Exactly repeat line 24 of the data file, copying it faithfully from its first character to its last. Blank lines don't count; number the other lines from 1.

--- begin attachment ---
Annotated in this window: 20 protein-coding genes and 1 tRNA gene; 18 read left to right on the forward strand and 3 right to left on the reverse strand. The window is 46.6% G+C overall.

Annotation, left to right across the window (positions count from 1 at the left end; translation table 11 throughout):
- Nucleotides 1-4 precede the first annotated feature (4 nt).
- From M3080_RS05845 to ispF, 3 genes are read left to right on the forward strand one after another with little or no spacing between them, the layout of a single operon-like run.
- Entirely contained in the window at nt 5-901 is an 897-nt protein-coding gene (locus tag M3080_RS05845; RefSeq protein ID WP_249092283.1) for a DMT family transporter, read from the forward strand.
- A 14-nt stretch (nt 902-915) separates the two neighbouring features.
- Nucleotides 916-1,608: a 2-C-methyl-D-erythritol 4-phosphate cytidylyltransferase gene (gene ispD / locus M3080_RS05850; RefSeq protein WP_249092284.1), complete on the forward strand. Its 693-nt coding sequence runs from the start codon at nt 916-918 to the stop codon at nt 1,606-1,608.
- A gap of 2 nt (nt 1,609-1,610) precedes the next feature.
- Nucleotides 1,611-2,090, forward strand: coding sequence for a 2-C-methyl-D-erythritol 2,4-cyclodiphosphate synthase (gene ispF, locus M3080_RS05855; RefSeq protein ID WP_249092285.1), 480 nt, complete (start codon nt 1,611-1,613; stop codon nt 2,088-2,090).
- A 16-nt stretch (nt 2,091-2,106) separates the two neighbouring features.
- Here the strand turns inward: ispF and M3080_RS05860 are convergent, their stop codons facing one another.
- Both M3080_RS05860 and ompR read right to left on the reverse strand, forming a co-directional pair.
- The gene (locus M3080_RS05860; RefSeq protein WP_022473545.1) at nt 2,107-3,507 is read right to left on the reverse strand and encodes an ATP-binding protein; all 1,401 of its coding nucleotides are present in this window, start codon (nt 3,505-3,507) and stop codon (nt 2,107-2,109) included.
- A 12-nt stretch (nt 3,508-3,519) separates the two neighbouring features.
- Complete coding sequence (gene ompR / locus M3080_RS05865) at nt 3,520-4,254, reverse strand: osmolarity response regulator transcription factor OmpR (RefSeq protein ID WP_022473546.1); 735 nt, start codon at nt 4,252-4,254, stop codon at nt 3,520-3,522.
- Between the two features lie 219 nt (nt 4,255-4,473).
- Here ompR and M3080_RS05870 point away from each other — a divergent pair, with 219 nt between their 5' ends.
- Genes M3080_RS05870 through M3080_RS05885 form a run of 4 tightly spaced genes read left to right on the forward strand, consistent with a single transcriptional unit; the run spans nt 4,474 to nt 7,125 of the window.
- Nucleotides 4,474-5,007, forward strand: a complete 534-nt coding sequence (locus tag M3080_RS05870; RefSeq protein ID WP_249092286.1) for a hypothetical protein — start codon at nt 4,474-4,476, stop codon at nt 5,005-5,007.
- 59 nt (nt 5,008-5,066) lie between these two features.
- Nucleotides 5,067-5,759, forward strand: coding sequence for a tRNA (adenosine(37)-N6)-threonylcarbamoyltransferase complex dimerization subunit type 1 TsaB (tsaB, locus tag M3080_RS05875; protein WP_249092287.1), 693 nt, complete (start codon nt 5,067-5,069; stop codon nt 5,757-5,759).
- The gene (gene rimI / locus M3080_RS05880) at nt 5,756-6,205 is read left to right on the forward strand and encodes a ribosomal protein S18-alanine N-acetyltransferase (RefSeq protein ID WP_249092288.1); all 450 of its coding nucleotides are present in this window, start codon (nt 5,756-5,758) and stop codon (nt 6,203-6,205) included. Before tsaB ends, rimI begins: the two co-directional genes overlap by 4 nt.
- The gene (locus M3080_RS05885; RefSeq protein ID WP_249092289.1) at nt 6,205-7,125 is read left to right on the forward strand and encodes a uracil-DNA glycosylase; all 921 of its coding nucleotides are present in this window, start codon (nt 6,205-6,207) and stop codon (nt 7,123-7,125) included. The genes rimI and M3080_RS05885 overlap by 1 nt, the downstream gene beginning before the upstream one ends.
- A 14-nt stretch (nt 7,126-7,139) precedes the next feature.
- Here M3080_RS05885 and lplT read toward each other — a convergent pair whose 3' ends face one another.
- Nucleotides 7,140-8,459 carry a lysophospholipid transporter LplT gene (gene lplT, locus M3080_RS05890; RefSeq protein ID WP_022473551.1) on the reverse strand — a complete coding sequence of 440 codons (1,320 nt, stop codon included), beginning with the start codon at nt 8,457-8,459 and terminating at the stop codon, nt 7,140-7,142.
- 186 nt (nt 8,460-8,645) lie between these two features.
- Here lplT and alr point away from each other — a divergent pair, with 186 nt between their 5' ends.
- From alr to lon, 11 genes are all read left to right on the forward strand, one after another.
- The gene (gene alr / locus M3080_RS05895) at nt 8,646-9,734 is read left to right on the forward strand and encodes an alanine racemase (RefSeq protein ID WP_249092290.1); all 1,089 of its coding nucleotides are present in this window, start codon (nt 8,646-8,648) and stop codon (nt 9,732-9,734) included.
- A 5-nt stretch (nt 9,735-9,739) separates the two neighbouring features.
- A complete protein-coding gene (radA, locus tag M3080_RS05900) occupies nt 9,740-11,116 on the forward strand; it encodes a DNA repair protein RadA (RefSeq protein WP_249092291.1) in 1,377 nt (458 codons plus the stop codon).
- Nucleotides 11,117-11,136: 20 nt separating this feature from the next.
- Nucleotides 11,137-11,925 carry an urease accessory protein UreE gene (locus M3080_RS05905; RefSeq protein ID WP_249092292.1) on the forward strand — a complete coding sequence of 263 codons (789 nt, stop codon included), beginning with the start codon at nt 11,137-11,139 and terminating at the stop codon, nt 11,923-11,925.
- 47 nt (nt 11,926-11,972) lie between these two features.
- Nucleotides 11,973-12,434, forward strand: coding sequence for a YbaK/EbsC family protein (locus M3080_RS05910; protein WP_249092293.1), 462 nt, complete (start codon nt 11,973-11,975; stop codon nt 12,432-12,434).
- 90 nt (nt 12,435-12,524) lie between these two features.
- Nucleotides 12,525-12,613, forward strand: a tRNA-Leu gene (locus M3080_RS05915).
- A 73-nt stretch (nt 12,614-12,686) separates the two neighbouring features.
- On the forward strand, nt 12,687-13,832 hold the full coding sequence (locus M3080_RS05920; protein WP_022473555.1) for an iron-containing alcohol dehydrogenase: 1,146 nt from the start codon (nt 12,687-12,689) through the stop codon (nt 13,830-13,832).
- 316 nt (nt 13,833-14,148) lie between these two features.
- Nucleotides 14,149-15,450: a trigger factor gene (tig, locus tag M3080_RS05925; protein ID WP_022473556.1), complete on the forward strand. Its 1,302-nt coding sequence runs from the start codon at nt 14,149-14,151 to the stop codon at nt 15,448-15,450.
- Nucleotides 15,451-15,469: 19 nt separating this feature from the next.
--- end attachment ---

- A 14-nt stretch (nt 7,126-7,139) precedes the next feature.